Blaming your parents for messing up your life is about as cliche as pointing out that kids speak the truth. A Divine Caroline post featuring children's advice on relationships reveals both ideas really are kinda sorta... true. The site polled a bunch of rugrats on the topics of love, marriage, dating and kissing. The responses range from insightful:
What do most people do on a date?
On the first date, they just tell each other lies and that usually gets them interested enough to go for a second date.
Martin, age 10
...to slightly disconcerting:
When is it okay to kiss someone?
When they’re rich.
Pam, age 7
...to downright hilarious:
How would you make your marriage work?
Tell your wife that she looks pretty, even if she looks like a truck.
Ricky, age 10
While utterly endearing, these responses also offer an interesting case to the nature/nurture debate about gender roles. Kids start picking up on relationship behaviors and attitudes long before they have the vocabulary to address what's going on.
For example, when asked what her parents had in common, one 8-year-old girl responded: "Both don't want any more kids." Freddie, a 6 year old, said only a "fool" would get hitched, and 10-year-old Alan offered this advice about how to know whom to marry:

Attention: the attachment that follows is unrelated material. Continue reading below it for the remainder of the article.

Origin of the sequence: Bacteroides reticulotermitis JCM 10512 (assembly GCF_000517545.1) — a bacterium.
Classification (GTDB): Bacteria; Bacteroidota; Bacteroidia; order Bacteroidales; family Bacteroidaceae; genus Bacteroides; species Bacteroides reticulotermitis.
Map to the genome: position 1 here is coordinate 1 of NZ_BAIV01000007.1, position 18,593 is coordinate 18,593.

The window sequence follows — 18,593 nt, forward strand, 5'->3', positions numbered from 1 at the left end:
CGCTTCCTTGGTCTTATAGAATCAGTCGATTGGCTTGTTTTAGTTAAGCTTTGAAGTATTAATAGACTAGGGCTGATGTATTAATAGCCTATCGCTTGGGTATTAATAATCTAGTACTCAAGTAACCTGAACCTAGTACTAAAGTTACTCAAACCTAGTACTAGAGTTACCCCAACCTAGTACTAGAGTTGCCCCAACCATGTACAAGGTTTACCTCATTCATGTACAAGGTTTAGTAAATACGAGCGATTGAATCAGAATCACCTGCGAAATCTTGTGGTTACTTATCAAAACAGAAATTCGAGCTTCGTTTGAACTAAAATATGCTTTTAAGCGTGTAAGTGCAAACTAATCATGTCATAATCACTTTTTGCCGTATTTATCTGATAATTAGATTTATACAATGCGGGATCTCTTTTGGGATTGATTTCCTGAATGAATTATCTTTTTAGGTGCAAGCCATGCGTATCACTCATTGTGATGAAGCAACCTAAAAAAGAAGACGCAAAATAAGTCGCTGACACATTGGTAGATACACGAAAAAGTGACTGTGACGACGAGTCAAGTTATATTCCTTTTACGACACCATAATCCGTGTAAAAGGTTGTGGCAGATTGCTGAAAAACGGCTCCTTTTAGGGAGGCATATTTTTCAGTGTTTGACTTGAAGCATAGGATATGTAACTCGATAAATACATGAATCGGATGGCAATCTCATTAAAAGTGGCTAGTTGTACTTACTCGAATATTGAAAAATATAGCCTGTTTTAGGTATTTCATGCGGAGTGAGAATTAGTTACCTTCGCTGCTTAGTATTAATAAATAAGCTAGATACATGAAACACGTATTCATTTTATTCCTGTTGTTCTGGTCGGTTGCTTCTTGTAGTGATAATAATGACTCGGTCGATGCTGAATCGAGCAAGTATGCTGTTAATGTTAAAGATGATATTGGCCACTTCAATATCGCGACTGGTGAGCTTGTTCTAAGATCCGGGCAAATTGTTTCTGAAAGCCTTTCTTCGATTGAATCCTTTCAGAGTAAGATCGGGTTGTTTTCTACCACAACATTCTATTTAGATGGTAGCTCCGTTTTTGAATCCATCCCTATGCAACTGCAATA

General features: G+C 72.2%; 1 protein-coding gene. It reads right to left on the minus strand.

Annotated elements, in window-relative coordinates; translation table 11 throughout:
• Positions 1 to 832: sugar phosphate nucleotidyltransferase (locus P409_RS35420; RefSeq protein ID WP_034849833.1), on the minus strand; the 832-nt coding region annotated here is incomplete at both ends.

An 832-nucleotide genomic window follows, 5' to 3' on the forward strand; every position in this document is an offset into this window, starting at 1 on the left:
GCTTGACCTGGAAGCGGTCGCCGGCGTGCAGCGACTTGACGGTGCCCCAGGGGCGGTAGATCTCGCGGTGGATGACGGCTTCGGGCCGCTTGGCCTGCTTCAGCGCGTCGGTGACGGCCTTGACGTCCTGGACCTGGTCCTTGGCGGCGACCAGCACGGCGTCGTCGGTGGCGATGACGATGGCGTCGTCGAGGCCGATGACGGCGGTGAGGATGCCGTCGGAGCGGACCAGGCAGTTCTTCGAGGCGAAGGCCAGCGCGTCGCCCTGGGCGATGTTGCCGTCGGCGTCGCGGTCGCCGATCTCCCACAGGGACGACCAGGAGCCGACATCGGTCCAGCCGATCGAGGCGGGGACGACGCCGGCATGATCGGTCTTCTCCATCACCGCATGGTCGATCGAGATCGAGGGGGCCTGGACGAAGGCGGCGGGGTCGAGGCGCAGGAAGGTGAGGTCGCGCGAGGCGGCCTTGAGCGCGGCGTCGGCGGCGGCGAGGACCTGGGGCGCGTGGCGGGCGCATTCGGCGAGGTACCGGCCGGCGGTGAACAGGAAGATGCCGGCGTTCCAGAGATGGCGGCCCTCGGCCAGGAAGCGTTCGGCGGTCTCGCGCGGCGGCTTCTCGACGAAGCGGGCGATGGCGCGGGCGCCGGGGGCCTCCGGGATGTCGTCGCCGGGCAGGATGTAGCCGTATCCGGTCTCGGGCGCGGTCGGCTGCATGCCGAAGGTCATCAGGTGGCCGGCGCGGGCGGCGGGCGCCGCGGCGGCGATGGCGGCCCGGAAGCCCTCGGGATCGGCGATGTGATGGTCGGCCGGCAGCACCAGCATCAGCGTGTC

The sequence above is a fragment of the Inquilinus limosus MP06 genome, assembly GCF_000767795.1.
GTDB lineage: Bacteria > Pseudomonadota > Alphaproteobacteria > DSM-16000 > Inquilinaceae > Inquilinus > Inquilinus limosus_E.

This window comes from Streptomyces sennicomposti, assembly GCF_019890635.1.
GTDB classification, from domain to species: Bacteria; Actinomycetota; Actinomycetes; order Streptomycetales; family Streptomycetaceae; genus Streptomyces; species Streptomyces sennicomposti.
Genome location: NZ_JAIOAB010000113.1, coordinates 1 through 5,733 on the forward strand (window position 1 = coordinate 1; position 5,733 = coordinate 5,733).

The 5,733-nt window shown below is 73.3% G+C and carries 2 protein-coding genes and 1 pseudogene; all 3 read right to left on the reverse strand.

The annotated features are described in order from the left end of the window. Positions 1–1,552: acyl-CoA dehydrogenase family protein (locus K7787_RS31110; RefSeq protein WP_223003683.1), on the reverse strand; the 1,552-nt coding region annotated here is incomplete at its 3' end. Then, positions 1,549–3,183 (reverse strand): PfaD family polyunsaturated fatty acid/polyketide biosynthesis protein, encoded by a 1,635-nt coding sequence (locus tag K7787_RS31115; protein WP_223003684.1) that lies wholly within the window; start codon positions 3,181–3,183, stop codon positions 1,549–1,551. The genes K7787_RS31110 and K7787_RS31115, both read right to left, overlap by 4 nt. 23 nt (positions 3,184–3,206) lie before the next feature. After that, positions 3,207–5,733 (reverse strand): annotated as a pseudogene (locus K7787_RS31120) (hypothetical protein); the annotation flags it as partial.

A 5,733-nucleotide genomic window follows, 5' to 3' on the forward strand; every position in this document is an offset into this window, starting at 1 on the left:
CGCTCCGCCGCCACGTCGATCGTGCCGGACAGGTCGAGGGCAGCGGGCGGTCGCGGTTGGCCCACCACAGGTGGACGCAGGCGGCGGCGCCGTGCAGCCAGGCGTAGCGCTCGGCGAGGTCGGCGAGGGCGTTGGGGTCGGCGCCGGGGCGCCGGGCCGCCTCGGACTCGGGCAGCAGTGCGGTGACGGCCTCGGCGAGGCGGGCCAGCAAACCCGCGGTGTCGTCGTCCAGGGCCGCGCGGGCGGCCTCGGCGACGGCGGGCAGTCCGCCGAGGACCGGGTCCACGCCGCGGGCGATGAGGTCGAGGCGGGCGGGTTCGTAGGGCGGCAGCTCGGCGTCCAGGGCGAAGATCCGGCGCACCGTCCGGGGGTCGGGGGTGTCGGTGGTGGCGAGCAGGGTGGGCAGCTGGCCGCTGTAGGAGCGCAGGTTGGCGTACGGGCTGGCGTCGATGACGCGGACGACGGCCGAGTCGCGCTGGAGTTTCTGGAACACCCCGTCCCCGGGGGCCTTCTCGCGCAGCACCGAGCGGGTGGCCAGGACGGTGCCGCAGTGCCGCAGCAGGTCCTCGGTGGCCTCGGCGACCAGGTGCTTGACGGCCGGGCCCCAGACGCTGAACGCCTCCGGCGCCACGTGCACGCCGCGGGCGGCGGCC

You got to find somebody who likes the same stuff. Like, if you like sports, she should like it that you like sports, and she should keep the chips and dip coming.
Besides amusement, these responses reveal that watching Mommy deliver snacks while Daddy watches sports on the couch are gendered behaviors that don't go unnoticed. So, if kids grow up to see their parents both heading off to work, both doing dishes and cooking (and fetching the chip and dip) will they in turn take on Equally Shared Parenting-like duties when they're older? Clearly we don't know for sure, but it's certainly something to ponder.